International Students Feature: Central Asia

Date: 
Saturday, October 8th, 2016

Central Asia, also known as Middle Asia, is a region in the core of Asia that is framed by the Caspian Sea in the West, China in the East, Afghanistan in the South, and Russia in the North. There are many students attending Illinois Tech that come from this group of countries. Madina Tahmas, a second year undergraduate student studying business finance, was born and raised in Tashkent, the capital of Uzbekistan. Uzbekistan had previously been a part of the USSR, and in Tahmas’ words, “it’s very Russianized.” Wayiti Kawasaier, a second year undergraduate student studying Mechanical Engineering, is from an ethnic minority group in China called the Uyghurs and attended school in Urumqi, a city in China near Kazakhstan and Uzbekistan's border. Because of Wayiti’s proximity to Uzbekistan, when Waiti and an anonymous Uzbekistani student who wished to be referred to as Murod were interviewed together, the two were able to communicate in Uyghur and Uzbek because the languages sounded remarkably similar. According to Murod, Uyghur and Uzbek are about 80% the same.

One major difference between life in Central Asia and life at Illinois Tech is, predictably, the diet. “I miss my food mostly,” Wayiti said. “Back home, we spend a lot of time cooking. My mom, she comes home from work and she spends 2-3 hours cooking.” According to him, the food back home consists of a lot of vegetables served upon noodles or rice. According to Murod, “the food is completely different.”

Additionally, the three students remarked upon the absence on holidays and celebrations that they were used to at home. Tahmas first mentioned Navros, a celebration on the 21st of March that she said was, “basically new year’s.” Navros celebrates the beginning of the year, with spring as a fresh start. “On the night of the 21st,” Tahmas described, “we make a special dish made out of seeds from a certain plant.” According to her, the dish, called sumalack, is stirred constantly the whole night. At the end, the eldest of the family throws in a rock, and when the dish is distributed, whoever gets the rock will be the luckiest that year. The night is full of tradition, singing songs, and making wishes. In addition, Wayiti and Murod noted the absence of Eid, an Islamic festival in which the family sacrifices a sheep or a cow.

From an academic perspective, the differences are abundant. According to Tahmas, in Uzbekistan, the schools are “more focused on how the group does. It’s more focused on overall achievements, overall success. It’s very school oriented, nothing beyond that. Here, what I like is that … professors have an approach for every single student [and] make sure you understand the material.” School in Urumqi was very different for Wayiti, who went to a boarding school-style high school there. According to him, the rooms there were a little bigger than the ones at McCormick Student Village, yet eight people lived in each one. Wayiti explained, there were “four beds, with one stacked on top of each.” There was no shower in the building; students walked to a public shower instead. Wayiti remarked upon the fact that there weren’t electrical outlets in the rooms, something he couldn’t imagine living without now. Murod, a transfer student who attended university for some time in Uzbekistan, said that both high school and university held classes on Saturdays. Additionally, Murod claimed, the “teachers here act more friendly. It makes class more interesting.” All three students had nice things to say about attending school in Chicago. “I like [Illinois Tech]; it’s not that big,” Wayiti said. “There are people from all over the world. I meet a lot of friends.”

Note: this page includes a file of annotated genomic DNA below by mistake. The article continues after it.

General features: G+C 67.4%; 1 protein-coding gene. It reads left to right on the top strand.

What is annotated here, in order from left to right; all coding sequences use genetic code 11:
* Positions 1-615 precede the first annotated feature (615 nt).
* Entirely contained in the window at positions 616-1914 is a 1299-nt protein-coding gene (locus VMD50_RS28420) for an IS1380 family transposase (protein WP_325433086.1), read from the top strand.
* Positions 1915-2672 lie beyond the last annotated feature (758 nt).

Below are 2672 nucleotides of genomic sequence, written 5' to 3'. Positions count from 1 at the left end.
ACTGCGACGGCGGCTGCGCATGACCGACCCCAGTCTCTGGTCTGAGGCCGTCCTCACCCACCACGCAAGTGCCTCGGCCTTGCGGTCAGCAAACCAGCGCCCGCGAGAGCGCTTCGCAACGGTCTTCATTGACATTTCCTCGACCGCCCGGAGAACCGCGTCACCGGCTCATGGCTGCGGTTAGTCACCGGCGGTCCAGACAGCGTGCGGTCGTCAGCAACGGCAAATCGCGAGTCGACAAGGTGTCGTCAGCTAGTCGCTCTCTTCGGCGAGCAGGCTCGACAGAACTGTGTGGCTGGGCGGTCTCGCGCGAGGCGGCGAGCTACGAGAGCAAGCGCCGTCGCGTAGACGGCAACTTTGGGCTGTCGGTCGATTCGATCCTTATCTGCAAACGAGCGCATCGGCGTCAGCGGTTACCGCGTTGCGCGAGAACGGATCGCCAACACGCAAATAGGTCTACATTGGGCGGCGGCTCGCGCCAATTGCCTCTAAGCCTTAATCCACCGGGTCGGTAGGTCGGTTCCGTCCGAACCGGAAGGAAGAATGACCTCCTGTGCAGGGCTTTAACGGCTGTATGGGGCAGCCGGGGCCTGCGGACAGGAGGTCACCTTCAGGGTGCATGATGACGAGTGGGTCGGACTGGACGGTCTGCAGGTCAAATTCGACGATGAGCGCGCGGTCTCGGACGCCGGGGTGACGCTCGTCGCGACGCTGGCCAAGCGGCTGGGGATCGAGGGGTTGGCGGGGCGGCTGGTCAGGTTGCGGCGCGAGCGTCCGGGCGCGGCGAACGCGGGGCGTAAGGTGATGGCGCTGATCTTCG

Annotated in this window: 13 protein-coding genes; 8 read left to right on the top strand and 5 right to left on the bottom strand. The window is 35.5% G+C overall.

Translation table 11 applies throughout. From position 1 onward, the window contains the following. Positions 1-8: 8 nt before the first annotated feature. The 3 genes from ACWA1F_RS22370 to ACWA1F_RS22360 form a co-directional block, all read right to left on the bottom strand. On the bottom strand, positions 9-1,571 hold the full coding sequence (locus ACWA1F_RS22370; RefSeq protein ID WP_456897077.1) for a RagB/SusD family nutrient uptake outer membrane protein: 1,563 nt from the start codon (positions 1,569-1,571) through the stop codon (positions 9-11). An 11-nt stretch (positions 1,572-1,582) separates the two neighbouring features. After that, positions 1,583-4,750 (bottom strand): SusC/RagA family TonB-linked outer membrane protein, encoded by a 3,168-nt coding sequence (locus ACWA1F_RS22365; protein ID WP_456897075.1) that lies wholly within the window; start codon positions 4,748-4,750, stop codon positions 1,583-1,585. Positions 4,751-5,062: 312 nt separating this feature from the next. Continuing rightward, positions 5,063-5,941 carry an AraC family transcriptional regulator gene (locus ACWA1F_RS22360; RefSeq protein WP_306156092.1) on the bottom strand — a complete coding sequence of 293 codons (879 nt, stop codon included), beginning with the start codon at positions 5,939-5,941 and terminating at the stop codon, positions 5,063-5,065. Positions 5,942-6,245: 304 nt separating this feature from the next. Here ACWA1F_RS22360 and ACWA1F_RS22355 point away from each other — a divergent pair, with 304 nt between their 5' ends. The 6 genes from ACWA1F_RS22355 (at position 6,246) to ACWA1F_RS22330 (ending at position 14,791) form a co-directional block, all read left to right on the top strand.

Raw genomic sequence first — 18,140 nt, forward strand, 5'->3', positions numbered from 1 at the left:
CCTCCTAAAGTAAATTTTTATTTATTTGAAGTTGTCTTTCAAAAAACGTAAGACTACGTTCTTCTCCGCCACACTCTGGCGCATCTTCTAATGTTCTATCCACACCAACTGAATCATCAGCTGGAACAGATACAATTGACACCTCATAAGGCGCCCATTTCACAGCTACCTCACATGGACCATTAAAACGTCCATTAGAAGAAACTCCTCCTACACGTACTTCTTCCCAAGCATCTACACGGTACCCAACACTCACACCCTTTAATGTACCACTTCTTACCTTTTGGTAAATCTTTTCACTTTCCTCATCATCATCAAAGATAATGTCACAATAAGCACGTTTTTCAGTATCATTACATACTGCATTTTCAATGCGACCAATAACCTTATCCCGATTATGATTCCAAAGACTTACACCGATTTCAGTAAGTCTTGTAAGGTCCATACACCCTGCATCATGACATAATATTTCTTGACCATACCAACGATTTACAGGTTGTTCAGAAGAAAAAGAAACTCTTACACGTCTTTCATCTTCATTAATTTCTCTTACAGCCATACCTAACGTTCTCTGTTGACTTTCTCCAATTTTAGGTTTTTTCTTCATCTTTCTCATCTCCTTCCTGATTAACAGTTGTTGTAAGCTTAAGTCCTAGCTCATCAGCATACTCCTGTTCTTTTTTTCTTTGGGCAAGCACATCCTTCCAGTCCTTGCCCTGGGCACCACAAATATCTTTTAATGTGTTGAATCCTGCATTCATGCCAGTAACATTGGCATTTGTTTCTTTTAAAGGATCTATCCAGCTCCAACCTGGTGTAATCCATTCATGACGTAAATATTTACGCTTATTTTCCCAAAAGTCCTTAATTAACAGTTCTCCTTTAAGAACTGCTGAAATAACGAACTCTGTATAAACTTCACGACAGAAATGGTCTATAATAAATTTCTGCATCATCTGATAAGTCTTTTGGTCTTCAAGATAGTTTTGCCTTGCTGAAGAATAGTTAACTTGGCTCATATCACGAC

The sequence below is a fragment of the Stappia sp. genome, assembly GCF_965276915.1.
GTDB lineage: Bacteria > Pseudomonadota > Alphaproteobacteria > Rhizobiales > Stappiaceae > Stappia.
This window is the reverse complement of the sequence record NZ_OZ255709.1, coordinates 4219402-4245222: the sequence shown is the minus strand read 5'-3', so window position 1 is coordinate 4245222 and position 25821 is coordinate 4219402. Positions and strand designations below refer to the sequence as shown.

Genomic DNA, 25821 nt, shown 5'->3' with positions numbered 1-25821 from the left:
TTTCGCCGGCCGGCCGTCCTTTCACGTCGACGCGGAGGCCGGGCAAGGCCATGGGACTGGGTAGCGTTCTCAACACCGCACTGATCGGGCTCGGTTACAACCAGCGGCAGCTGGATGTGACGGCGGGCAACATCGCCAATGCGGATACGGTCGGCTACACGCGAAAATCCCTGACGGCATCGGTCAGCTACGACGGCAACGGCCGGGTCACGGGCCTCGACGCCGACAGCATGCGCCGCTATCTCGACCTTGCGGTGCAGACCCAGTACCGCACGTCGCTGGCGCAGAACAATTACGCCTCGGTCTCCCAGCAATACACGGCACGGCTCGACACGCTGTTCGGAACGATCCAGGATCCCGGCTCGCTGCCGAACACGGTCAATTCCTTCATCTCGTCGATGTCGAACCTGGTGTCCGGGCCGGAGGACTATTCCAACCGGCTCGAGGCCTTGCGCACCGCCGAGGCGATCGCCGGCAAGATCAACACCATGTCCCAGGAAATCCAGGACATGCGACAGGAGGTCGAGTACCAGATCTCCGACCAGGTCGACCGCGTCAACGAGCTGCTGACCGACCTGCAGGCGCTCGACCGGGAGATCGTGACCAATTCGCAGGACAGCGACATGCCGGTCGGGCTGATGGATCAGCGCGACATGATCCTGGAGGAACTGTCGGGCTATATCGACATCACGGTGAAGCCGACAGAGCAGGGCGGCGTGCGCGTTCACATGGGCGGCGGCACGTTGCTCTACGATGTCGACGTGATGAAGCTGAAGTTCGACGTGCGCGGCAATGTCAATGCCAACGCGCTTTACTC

Another difference, according to Tahmas, was the “vibe itself. We treat each other as if we are family ... If you’re on the street and you’re carrying really heavy bags, someone will come up to you and say ‘hey sister, can I help you with that?'” However, while the countries may be, as Tahmas said, “completely, 180 degrees different,” when people from different cultures meet, they can learn a lot from each other. In Tahmas’ words, “the more different someone is from yourself, the more you learn who you are. It makes you look at things from a different perspective.”

Next week, watch for an international students feature focusing on various countries in Africa!